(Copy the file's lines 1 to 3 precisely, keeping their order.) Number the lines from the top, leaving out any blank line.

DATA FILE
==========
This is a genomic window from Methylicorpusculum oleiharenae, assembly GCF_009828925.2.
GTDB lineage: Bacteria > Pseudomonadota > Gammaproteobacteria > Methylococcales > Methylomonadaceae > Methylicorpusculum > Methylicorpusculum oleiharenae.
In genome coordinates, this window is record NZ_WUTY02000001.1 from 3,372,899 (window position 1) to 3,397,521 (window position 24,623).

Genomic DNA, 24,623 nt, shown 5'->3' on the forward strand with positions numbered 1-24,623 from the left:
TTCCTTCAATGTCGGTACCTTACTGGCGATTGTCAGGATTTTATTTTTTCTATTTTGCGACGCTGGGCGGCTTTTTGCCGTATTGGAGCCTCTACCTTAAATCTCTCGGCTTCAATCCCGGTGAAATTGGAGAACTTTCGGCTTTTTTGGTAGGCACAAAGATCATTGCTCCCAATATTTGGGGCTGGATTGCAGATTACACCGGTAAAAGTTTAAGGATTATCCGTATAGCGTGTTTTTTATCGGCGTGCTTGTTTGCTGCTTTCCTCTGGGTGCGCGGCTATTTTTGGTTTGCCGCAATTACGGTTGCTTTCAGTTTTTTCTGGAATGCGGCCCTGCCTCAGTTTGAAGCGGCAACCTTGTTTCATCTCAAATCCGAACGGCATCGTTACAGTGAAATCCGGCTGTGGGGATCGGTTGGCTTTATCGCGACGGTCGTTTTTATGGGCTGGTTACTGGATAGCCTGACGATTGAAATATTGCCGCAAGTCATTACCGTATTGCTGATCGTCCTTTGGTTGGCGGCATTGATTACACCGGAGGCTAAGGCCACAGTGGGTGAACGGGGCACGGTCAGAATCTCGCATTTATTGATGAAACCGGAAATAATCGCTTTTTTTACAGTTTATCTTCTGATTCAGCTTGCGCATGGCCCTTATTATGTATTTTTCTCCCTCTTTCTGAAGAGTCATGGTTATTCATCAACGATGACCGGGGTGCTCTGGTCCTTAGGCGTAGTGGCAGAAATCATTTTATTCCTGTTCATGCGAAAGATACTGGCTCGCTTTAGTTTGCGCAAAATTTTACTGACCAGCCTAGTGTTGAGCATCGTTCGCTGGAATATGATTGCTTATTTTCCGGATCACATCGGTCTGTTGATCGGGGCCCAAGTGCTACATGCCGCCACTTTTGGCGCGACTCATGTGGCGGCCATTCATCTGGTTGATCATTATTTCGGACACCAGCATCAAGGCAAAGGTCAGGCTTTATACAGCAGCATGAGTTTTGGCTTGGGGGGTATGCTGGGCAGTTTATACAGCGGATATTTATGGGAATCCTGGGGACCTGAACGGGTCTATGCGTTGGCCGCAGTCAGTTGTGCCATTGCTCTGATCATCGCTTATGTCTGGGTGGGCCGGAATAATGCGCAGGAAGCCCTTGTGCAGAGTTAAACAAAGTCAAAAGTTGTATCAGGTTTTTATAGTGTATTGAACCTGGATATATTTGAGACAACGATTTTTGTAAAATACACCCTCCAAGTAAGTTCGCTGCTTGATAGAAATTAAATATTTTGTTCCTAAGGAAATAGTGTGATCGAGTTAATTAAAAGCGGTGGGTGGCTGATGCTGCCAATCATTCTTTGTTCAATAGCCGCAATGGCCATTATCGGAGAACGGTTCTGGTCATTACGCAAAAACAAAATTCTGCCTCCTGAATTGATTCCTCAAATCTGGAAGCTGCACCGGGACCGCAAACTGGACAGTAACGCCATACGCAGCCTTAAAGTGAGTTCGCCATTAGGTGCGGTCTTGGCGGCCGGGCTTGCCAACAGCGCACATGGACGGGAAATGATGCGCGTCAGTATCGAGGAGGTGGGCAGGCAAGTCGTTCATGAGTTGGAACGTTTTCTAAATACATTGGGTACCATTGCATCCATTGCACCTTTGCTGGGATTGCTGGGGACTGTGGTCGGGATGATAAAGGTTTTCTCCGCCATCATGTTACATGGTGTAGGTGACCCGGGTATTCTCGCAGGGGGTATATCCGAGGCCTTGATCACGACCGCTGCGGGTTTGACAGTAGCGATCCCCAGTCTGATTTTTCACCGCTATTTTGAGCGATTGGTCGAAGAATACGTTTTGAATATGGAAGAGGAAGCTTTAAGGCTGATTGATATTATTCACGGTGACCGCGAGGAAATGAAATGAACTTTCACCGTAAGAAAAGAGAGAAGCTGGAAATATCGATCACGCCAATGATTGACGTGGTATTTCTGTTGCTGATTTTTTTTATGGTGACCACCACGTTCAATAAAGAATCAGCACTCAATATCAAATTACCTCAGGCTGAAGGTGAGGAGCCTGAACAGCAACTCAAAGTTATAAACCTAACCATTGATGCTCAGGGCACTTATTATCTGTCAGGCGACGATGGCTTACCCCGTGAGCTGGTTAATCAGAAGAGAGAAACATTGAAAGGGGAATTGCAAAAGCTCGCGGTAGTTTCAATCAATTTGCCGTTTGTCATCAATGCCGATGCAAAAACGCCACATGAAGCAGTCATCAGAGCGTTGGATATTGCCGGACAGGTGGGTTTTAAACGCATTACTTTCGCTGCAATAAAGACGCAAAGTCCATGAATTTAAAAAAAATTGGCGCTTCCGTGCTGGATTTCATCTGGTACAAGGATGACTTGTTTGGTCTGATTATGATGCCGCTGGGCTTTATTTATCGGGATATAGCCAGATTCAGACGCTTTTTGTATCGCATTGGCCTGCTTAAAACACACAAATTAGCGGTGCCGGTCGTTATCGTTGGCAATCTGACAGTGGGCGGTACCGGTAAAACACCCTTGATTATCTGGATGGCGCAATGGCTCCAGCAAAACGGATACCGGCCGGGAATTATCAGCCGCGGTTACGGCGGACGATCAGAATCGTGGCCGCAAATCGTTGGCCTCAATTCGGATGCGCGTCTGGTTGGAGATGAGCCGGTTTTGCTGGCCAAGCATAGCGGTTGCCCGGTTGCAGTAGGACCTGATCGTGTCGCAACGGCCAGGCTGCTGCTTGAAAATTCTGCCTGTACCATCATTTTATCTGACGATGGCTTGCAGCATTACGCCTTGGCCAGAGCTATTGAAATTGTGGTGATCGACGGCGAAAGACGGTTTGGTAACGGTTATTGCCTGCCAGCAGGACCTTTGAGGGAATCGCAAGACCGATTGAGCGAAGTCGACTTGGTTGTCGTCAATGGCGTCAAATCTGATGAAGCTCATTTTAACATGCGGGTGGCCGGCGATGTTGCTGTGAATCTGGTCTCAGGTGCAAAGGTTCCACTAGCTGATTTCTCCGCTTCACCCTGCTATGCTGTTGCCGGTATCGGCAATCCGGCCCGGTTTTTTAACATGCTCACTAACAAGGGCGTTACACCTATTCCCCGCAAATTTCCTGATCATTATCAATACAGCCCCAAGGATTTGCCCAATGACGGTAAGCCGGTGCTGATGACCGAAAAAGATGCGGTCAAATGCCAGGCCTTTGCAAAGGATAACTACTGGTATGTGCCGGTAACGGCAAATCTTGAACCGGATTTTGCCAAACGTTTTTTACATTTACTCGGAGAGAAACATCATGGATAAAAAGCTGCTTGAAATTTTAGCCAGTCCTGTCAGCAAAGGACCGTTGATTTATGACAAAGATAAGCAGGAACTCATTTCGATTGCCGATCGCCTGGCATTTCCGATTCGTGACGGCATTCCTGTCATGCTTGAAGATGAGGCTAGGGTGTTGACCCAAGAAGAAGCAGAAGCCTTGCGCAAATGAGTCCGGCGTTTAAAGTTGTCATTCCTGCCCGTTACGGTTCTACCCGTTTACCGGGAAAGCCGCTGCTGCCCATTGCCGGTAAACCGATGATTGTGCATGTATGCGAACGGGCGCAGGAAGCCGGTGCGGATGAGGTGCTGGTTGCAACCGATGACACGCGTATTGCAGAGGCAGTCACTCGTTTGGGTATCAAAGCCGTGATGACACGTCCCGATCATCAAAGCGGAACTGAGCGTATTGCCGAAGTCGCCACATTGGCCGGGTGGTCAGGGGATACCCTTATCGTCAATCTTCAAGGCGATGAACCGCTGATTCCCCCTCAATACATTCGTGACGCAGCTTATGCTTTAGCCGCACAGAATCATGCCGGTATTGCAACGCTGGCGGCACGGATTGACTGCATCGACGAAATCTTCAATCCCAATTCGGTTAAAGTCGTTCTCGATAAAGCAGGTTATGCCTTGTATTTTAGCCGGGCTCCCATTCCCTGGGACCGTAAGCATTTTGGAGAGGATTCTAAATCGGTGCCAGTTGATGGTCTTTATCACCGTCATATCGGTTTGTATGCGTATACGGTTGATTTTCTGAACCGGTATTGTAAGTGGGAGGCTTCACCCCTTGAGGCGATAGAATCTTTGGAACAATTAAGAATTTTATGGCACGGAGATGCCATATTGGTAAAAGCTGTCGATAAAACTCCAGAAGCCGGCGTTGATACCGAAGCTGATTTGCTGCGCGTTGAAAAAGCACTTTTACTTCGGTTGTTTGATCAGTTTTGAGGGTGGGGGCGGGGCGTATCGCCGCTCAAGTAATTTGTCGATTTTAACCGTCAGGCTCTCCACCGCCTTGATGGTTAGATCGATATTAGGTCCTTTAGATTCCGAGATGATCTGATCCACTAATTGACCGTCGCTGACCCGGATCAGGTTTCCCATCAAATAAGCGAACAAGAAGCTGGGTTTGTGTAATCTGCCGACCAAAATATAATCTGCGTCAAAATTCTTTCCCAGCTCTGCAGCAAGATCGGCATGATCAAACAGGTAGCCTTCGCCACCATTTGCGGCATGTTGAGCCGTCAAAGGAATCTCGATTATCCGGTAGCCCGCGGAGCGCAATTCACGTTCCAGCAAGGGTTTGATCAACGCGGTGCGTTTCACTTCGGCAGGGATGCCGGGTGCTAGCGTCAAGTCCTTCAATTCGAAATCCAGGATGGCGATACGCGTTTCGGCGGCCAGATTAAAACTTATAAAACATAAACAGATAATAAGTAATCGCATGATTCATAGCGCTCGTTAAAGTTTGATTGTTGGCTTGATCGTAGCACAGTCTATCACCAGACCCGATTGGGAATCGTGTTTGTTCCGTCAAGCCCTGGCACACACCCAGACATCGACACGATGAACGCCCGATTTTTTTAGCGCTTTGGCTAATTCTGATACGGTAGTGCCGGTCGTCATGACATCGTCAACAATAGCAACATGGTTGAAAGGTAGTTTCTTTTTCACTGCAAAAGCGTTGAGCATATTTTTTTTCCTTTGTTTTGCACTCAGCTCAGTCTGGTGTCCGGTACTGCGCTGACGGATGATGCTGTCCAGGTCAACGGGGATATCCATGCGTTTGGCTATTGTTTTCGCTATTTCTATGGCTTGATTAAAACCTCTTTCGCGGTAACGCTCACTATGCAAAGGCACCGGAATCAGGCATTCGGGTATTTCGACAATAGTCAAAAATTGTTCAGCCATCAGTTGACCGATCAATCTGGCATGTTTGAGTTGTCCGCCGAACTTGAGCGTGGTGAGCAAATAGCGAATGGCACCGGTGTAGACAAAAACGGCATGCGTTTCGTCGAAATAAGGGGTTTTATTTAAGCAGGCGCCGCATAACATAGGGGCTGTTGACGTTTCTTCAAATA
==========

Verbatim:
This is a genomic window from Methylicorpusculum oleiharenae, assembly GCF_009828925.2.
GTDB lineage: Bacteria > Pseudomonadota > Gammaproteobacteria > Methylococcales > Methylomonadaceae > Methylicorpusculum > Methylicorpusculum oleiharenae.
In genome coordinates, this window is record NZ_WUTY02000001.1 from 3,372,899 (window position 1) to 3,397,521 (window position 24,623).